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Rollercoaster

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Album Review

This was the soundtrack for a late-period entry in the disaster film cycle that focused on a mad bomber who terrorized California's amusement parks by bombing their roller coasters. Since much of Rollercoaster took place at amusement parks, the soundtrack required a complex mix of conventional thriller music and believable source music for the parks' attractions. Thankfully, composer Lalo Schifrin served up a score that managed to deliver on both counts. A great example is the album's opening cut, "Prologue, Montage": This medley of cues from the score, artfully merged with carefully mixed crowd noises, takes the listener through chamber music, funk, carnival-style calliope music, pop/rock, and conventional orchestral film music in just over five minutes. However, the resulting soundtrack album isn't a consistent listen despite Schifrin's skill as a composer and arranger: Source music cues like "Penny Arcade" and "Children's Ride" ideally suit the film's needs but their novelty music style ensures they don't hold up to repeated listens. The score-based music is much more interesting: "Another Side of Harry" is an atmospheric, saxophone-driven jazz piece that effectively conveys the melancholy mood of its titular character, and "Calliope of Death" cleverly weaves suspenseful strings into its carnival-style keyboard motif to create a dazzling cue for one of the film's suspense set pieces. Fans of Schifrin's funkier work à la Enter the Dragon will also be pleased with the title cut, a barnstorming funk instrumental that layers wild flute and guitar solos over a rumbling bassline. All in all, Rollercoaster lacks the cohesiveness of the best soundtrack albums, but it is a solid showcase for Lalo Schifrin's multifaceted musical skills and is guaranteed to please his fans. ~ Donald A. Guarisco, Rovi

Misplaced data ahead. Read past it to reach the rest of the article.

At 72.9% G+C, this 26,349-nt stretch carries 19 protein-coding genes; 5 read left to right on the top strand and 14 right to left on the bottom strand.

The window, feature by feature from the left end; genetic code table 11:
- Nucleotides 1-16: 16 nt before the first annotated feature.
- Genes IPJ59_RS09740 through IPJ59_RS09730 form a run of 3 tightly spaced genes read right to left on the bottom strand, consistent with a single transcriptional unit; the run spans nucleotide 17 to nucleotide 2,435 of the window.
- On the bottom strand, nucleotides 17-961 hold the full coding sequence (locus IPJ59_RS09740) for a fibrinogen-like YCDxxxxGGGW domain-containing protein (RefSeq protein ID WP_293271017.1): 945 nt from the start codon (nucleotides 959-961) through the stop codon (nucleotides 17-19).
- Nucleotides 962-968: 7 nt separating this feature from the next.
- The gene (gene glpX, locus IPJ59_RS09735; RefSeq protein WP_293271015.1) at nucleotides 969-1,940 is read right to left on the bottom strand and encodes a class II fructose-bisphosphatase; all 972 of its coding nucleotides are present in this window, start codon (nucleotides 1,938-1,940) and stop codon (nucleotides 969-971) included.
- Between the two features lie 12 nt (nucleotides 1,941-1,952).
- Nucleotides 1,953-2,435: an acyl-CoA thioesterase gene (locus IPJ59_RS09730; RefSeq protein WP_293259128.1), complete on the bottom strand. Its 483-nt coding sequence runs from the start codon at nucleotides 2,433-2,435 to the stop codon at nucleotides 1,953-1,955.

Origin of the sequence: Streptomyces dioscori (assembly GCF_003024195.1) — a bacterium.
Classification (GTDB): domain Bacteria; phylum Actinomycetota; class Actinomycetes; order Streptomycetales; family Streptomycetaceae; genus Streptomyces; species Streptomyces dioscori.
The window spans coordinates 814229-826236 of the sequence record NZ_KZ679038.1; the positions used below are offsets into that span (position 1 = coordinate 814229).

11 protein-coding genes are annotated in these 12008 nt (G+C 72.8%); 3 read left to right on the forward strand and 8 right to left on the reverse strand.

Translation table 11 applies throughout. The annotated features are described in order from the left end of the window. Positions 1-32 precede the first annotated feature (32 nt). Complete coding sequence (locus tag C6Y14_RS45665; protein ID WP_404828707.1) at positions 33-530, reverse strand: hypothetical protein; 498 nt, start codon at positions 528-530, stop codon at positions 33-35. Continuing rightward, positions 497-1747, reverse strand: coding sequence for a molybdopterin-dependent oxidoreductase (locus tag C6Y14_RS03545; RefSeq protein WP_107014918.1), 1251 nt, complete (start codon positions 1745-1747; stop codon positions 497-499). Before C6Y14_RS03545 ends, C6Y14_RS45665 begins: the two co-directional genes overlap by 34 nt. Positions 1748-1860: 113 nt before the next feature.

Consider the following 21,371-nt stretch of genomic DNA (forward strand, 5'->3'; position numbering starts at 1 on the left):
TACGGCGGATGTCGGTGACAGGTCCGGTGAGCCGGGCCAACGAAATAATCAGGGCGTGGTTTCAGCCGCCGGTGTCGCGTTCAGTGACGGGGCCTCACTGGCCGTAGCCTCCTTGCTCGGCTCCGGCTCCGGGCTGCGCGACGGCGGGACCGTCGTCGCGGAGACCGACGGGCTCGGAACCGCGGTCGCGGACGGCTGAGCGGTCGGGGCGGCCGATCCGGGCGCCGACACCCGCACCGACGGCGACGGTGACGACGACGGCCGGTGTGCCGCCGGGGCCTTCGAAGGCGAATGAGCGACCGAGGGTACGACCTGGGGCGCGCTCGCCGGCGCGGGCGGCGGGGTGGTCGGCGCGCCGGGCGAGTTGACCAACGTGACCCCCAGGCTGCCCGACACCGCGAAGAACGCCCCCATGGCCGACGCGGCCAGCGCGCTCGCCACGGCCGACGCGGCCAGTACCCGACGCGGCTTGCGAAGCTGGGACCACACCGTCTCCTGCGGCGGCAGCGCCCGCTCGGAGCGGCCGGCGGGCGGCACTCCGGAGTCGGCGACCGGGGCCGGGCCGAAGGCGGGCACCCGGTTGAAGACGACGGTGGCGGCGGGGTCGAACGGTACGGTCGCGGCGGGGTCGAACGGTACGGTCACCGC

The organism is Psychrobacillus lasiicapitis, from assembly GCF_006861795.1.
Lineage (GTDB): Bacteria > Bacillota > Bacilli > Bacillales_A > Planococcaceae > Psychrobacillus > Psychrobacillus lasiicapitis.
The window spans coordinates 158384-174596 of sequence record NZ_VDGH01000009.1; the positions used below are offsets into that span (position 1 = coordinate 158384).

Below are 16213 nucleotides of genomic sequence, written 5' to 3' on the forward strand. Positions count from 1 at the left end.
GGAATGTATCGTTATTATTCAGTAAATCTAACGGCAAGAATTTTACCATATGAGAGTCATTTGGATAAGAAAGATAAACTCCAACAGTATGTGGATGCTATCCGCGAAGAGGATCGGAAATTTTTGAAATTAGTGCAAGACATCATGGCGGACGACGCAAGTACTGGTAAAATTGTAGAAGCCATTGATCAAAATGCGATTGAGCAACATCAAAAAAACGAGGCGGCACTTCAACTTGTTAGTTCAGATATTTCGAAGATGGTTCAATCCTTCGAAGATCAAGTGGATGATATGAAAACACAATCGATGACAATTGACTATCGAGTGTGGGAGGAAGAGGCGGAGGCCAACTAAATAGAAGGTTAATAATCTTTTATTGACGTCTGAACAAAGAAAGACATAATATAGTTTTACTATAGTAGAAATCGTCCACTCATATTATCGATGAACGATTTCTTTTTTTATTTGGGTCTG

Customer Reviews

Lost gem

What a terrific soundtrack to go along with a terrific film. A lost 70's classic. Get the movie Itunes!!!!

Biography

Born: June 21, 1932 in Buenos Aires, Argentina

Genre: Jazz

Years Active: '50s, '60s, '70s, '80s, '90s, '00s

Best known for his "Mission: Impossible" theme song, Lalo Schifrin is an Argentinean-born composer, arranger, pianist, and conductor, whose jazz and classical training earned him tremendous success as a soundtrack composer. Born Boris Claudio Schifrin in Buenos Aires on June 21, 1932, his father was a symphonic violinist, and he began playing piano at age six. He enrolled in the Paris Conservatoire in 1952, hitting the jazz scene by night. After returning to Buenos Aires, Schifrin formed a 16-piece...
Full Bio